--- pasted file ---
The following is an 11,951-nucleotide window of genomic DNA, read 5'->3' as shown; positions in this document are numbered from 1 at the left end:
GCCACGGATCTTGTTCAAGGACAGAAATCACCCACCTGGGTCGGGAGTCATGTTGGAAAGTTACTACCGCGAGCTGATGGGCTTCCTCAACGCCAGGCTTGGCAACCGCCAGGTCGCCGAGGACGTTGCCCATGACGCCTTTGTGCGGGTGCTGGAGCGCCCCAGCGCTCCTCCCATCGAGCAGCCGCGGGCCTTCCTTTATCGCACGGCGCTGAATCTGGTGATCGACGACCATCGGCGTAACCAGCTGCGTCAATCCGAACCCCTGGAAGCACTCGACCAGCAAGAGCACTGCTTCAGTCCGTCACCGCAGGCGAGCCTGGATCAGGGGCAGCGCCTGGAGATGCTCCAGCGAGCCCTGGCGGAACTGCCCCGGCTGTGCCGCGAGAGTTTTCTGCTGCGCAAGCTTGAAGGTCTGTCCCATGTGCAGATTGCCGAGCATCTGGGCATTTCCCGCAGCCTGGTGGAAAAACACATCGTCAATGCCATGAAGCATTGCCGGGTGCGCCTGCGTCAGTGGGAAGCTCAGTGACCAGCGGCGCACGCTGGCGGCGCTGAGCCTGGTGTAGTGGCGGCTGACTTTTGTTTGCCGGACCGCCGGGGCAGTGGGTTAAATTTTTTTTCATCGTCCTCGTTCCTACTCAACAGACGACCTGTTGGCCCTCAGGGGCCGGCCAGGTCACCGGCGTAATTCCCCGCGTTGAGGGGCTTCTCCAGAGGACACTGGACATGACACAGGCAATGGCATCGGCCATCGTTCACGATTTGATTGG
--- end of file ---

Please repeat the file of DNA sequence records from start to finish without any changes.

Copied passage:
The following is an 11,951-nucleotide window of genomic DNA, read 5'->3' as shown; positions in this document are numbered from 1 at the left end:
GCCACGGATCTTGTTCAAGGACAGAAATCACCCACCTGGGTCGGGAGTCATGTTGGAAAGTTACTACCGCGAGCTGATGGGCTTCCTCAACGCCAGGCTTGGCAACCGCCAGGTCGCCGAGGACGTTGCCCATGACGCCTTTGTGCGGGTGCTGGAGCGCCCCAGCGCTCCTCCCATCGAGCAGCCGCGGGCCTTCCTTTATCGCACGGCGCTGAATCTGGTGATCGACGACCATCGGCGTAACCAGCTGCGTCAATCCGAACCCCTGGAAGCACTCGACCAGCAAGAGCACTGCTTCAGTCCGTCACCGCAGGCGAGCCTGGATCAGGGGCAGCGCCTGGAGATGCTCCAGCGAGCCCTGGCGGAACTGCCCCGGCTGTGCCGCGAGAGTTTTCTGCTGCGCAAGCTTGAAGGTCTGTCCCATGTGCAGATTGCCGAGCATCTGGGCATTTCCCGCAGCCTGGTGGAAAAACACATCGTCAATGCCATGAAGCATTGCCGGGTGCGCCTGCGTCAGTGGGAAGCTCAGTGACCAGCGGCGCACGCTGGCGGCGCTGAGCCTGGTGTAGTGGCGGCTGACTTTTGTTTGCCGGACCGCCGGGGCAGTGGGTTAAATTTTTTTTCATCGTCCTCGTTCCTACTCAACAGACGACCTGTTGGCCCTCAGGGGCCGGCCAGGTCACCGGCGTAATTCCCCGCGTTGAGGGGCTTCTCCAGAGGACACTGGACATGACACAGGCAATGGCATCGGCCATCGTTCACGATTTGATTGG